Mr. Chairman,

The world drug problem continues to present challenges to the health, safety and well-being of all people. It remains a common and shared responsibility of all States and in order to effectively counter the multi-faceted challenges posed by it, a comprehensive and integrated approach that focuses on individuals, families and society as a whole is required.  

The Report of the Secretary General on “International cooperation against the world drug problem” notes that the prevalence of drug abuse globally is 5.6 per cent of the global population aged 15–64 years and that the highest prevalence rates of drug use are found among the youth population. In addition, the Report notes that an estimated 31 million people who use drugs suffer from drug use disorders. As we endeavor to leave no one behind and achieve the 2030 Agenda for Sustainable Development, it is essential to recognize that efforts to achieve the SDGs and action taken to counter the world drug problem are complementary and mutually reinforcing. We must ensure that no one of the global population is left behind.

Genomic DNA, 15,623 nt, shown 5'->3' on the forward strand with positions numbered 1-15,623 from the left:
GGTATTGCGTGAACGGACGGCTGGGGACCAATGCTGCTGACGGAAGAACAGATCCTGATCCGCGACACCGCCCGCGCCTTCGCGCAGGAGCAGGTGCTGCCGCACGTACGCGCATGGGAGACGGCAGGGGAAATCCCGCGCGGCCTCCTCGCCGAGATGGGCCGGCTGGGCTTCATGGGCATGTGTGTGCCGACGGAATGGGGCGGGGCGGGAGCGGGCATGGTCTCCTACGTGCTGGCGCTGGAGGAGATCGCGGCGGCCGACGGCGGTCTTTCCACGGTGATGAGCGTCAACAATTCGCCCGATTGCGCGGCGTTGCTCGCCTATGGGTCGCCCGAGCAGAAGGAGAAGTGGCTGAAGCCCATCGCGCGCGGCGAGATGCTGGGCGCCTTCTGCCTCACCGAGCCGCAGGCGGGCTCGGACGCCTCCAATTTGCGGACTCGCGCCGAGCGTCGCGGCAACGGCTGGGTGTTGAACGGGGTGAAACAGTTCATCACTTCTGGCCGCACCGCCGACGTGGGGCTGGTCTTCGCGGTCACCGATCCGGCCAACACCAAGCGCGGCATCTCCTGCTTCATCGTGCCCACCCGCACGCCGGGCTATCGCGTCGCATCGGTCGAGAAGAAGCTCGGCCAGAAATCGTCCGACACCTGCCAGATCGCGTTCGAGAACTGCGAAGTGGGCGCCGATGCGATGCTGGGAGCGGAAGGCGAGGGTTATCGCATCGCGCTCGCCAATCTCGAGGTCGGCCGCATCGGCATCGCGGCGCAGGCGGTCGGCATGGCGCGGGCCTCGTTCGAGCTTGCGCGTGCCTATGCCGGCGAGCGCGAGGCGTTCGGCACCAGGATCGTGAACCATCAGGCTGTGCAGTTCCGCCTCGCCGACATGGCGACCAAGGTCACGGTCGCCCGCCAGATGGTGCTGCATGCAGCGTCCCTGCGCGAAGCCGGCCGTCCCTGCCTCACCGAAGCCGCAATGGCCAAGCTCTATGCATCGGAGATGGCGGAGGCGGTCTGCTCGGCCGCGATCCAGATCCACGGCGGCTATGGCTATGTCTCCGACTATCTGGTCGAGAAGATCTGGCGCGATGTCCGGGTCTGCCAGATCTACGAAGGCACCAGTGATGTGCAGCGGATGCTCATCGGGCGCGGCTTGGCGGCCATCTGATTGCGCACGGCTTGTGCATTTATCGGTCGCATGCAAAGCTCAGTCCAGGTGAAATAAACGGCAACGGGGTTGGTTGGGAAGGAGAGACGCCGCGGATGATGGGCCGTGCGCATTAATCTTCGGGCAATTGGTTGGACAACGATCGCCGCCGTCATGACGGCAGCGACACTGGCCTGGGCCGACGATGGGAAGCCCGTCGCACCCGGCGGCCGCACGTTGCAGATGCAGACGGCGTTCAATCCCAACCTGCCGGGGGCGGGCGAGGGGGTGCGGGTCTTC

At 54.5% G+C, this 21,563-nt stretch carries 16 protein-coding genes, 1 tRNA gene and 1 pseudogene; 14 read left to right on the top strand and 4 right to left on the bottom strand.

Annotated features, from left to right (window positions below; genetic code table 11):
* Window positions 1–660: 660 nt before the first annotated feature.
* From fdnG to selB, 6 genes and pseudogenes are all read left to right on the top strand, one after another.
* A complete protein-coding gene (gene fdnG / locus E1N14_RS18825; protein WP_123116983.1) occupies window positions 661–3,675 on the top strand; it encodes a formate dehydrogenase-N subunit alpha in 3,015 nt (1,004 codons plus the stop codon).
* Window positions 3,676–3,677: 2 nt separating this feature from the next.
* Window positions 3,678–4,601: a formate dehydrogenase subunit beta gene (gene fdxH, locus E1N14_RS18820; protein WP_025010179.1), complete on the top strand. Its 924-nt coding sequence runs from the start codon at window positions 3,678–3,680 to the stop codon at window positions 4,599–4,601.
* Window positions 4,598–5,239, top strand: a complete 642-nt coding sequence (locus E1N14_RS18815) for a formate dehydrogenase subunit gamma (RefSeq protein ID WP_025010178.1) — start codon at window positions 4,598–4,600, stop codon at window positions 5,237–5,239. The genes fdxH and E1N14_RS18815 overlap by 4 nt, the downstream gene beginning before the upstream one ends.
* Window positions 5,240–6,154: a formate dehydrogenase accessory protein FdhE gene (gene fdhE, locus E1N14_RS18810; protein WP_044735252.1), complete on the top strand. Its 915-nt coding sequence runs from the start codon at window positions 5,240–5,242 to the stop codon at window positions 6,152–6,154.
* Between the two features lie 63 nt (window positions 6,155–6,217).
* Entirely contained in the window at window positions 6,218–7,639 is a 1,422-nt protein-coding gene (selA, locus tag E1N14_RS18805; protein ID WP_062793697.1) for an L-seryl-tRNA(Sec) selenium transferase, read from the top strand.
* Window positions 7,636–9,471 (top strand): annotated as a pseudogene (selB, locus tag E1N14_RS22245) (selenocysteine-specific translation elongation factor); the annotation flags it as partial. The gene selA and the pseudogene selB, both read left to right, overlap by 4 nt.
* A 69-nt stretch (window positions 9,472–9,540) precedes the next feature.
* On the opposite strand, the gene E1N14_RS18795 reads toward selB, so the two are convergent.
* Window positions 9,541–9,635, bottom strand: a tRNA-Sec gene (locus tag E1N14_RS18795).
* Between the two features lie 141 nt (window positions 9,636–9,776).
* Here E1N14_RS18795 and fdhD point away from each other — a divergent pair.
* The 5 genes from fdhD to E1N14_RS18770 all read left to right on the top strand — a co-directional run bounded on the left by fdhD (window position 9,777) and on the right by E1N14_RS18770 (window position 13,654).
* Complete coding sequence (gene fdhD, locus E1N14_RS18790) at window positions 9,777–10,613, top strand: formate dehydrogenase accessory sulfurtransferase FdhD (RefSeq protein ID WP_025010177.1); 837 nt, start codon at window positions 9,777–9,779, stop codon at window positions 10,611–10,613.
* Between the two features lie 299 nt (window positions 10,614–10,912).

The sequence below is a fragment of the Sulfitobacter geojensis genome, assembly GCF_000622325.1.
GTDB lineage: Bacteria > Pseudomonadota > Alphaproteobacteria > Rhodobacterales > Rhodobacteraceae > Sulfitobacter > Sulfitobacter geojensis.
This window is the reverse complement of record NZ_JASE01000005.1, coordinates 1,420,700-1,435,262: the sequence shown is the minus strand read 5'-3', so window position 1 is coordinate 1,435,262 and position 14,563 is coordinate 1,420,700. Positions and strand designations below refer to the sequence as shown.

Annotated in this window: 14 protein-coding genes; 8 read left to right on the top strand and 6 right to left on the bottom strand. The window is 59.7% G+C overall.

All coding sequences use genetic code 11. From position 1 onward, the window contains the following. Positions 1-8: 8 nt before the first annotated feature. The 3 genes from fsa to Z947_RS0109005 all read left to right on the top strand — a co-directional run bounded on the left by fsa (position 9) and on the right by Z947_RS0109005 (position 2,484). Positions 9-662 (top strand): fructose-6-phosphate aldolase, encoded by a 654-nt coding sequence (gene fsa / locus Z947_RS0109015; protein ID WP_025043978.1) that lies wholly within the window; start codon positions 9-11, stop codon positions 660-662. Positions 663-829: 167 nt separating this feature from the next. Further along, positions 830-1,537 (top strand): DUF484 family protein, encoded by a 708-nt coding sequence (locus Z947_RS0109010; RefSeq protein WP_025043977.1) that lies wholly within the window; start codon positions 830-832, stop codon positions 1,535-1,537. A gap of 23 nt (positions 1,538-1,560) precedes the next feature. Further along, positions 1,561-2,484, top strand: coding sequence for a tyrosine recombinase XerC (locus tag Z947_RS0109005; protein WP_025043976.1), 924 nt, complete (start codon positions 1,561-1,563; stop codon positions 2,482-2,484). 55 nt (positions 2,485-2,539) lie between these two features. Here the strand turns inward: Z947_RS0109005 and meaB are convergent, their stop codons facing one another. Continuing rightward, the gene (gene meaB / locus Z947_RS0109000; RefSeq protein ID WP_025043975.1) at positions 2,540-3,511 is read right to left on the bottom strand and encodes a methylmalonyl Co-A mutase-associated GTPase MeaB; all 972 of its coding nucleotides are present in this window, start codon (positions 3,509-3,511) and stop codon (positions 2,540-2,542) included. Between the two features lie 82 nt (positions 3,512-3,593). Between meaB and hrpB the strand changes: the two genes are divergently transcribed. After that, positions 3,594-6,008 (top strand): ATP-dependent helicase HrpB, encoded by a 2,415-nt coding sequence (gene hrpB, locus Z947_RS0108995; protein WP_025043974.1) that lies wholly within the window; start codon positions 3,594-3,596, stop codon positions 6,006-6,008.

Sri Lanka has long advocated the prevention of drug use and abuse and our approach towards this issue has been integrated and balanced. Acknowledging that tackling this issue in the country requires equal attention to reduction in supply and demand and combating trafficking in narcotic drugs and psychotropic substances as well as treatment and rehabilitation of drug users.